Hamantaschen. Illustration: Nadav Yahel
Hamantaschen. Illustration: Nadav Yahel

Hamantaschen – Haman’s Ears

A Jewish invention, a spelling mistake or a tradition taken from Christianity? The tales of the origin of Hamantaschen are as varied as their filling

If you Google “Why do we eat Hamantaschen (Haman’s ears)?”, you will be drawn into the rabbit hole of folklore, historical anecdote and murky conjecture. As with anything related to food, asking “Who made it first?” will not necessarily get you an unequivocal answer, suffice it to say that Jews don’t hold the patent on eating ears. An Andalusian cookbook from the 13th century describes a fried dough pocket, filled with pistachios and seasoned with rose water, called “adhon” – “ears” in Arabic. The concept of fried dough also reached the Jewish community in Spain, and Rabbi Don Yitzhak Abarbanel even suggested that the fried strips of dough called “ears” actually symbolize the manna from heaven given to the Israelites.

According to food researcher Gil Marks, the connection between those fried ears and the evil Haman first appeared in 1550, in a satirical play by Yehuda Leon. The play was performed at the Purim carnival in Mantua, Italy, and one of the characters in the play confused the eating of manna from heaven with the eating of evil Haman’s ears.

The character in Leon’s play probably referred to the same ribbons of fried dough that Don Yitzchak Abarbanel also mentioned, similar to the fazuelos that Spanish expats prepare to this day, but the idea of ​​getting sweet revenge on Haman appealed to other Jewish communities, who created their own local versions of Haman’s ears: from the palmier, which was adopted by the Jews of France, to Gosh-e Fil – bites of fried dough eaten by Iranians. Other communities upped the ante and created dishes that symbolize the eyes, fingers, hair and even the teeth of the evil Haman.

The idea also reached Germany, where the “Mohntasch” – pouches stuffed with poppy seeds – became “Hamantasch” – “Haman’s pockets”. Any resemblance between the triangular shape of the cookies and the ear is purely coincidental, and that didn’t stop us from looking for other reasons to eat them: over the years legends emerged about Haman’s triangular hat and his pockets full of bribes; about letters that Mordechai the Jew hid inside stuffed pastries; and about the triple power of Abraham, Isaac and Jacob, who subdued Haman and were thus immortalized in the three pointed cookie.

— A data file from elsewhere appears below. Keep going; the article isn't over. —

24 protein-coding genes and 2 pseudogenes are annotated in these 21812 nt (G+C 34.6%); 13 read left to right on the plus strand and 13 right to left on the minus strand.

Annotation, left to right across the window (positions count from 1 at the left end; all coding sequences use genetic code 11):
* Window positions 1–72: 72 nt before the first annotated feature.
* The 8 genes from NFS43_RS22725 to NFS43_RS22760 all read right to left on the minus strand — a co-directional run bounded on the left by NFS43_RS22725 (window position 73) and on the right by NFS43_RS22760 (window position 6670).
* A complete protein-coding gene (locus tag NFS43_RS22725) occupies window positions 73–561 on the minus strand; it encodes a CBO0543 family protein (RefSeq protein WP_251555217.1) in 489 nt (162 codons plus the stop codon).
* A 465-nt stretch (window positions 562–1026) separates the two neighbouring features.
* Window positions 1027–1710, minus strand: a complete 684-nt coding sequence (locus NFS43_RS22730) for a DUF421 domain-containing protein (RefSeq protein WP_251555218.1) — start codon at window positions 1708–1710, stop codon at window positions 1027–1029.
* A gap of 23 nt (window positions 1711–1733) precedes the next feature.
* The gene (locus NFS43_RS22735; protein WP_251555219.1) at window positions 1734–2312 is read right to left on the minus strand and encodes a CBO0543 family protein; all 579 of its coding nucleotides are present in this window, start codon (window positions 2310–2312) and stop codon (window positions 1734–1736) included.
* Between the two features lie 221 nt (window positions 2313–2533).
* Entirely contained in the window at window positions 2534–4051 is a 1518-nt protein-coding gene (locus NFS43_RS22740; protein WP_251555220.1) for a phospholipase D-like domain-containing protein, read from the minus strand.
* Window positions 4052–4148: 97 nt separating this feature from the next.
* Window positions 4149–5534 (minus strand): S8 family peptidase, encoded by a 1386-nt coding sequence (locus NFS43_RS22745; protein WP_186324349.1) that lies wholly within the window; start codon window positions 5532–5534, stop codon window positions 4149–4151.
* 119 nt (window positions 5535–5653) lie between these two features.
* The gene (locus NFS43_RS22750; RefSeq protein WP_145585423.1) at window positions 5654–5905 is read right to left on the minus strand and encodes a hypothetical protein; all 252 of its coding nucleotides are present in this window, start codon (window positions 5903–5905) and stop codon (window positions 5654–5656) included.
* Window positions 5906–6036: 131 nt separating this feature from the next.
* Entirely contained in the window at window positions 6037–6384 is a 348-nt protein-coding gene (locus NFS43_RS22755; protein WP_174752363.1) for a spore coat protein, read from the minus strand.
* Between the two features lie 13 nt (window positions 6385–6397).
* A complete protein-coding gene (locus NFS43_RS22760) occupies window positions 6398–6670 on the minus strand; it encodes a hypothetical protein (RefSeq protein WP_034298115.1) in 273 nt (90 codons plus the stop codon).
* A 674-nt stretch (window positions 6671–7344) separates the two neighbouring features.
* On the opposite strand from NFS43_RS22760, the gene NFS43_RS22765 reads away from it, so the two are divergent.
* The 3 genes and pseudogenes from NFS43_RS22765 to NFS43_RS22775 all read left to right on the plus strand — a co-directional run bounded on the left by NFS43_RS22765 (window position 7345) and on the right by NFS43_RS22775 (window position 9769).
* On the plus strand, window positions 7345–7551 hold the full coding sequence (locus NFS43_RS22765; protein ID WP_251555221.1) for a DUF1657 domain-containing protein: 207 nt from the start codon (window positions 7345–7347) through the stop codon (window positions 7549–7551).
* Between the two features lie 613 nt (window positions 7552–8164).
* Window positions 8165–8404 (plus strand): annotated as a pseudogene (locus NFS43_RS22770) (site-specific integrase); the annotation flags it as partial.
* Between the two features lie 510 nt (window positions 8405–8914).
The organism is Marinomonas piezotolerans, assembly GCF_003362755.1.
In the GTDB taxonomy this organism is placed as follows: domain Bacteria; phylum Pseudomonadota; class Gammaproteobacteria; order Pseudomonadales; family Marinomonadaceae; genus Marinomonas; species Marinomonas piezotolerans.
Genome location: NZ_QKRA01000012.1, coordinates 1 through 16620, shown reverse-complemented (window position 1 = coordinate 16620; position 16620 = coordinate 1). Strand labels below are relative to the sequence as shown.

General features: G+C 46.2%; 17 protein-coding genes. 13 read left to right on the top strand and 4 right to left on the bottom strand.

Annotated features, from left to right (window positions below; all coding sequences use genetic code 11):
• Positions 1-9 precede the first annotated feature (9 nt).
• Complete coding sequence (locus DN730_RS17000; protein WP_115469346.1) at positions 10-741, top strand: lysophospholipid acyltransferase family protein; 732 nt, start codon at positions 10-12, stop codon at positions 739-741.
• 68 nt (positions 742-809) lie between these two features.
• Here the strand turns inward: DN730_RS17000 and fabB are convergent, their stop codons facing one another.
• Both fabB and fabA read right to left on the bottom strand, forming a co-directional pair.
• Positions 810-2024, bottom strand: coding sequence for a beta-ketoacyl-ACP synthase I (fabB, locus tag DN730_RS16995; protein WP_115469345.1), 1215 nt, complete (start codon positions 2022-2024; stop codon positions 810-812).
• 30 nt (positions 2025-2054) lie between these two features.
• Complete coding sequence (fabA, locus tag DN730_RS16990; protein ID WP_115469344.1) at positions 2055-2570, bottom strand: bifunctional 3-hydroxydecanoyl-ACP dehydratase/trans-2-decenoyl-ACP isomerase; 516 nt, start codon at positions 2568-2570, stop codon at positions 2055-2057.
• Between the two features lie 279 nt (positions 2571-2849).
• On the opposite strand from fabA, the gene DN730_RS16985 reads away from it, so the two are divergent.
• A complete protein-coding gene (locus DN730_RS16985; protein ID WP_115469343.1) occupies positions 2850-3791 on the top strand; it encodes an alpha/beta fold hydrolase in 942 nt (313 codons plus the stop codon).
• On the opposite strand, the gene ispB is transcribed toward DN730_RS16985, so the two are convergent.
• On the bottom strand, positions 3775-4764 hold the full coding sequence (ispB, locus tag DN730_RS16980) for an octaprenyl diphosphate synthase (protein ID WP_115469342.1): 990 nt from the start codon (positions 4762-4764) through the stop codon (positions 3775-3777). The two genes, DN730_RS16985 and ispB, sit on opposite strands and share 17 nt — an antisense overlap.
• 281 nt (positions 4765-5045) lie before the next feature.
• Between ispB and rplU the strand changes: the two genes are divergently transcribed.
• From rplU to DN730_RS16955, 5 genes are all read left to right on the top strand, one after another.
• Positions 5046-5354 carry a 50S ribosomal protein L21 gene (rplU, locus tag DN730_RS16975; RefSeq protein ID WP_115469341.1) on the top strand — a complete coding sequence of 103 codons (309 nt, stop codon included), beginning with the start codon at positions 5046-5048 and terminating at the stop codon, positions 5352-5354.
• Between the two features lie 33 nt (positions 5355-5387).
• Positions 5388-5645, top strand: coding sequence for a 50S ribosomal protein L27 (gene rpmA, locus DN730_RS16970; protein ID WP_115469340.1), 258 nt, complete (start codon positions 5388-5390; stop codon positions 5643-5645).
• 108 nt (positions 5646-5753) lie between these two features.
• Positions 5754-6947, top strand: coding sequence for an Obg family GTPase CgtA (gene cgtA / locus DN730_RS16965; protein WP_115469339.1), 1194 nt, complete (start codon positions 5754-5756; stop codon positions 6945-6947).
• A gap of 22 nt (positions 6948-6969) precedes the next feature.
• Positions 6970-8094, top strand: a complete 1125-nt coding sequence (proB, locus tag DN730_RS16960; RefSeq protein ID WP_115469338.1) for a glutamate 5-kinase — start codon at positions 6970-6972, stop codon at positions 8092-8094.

Haman from Frankfurt

According to another lesser known story, evil Haman, whose ears we eat, was actually a German baker. Vincent Fettmilch was the head of the bakers’ guild in Frankfurt, who saw himself as the “new Haman”. In 1614, Fettmilch led the professional guilds in the city in an uprising against the new emperor. Among other things, he demanded a reduction in the number of Jews in the city and to lower the interest rate that Jews charged on loans. After the emperor’s death, Fettmilch led a pogrom among the city’s Jews and they fled. Two years later, a few days before Purim, Emperor Matthias ordered Vincent Fettmilch to be hanged – and some say that just before, his ears were cut off. The story was recorded in a text that was named “Magilat Vinz” and was celebrated in the Jewish community in Frankfurt as a second Purim.

Going back to the question of “Who made it first”, researcher Dr. Yom Tov Levinsky claims that it was the Christians: “Judas Ear” or by its scientific name Auricularia auricula-judae is a fungus that grows on tree trunks with a creepy resemblance to a human ear. According to legend, after handing Jesus over to the authorities, Judas Iscariot hanged himself on a tree, and the tree grew mushrooms in the shape of ears. These mushrooms were apparently eaten at the “Good Friday” meal before Easter, and were later replaced by stuffed triangular cookies. “There was a mutual influence here between our customs and those of the Christians,” argued Dr. Levinsky, “the Christians learned from the Jews to jeer at a traitorous Judas, and the Jews learned from the Christians to eat the ears of evil Haman.”

So let’s regroup, why do we eat Hamantaschen on Purim? No matter which of the explanations you choose to believe, in the end it is Jewish wit at its best: when we make evil sweet, when we give a terrifying foe triangular ears and yellow teeth, when we turn our anger, lust for revenge and anxietiey into good fun (and a good carb) – the Jewish spirit wins.

From classic to vegan – recipes for Haman’s ears

*שמנו לב שחסרים כמה פרטים קטנים להשלמת הפרופיל שלך ב־FOODISH, אפשר להוסיף אותם בקלות בעמוד המשתמש שלך.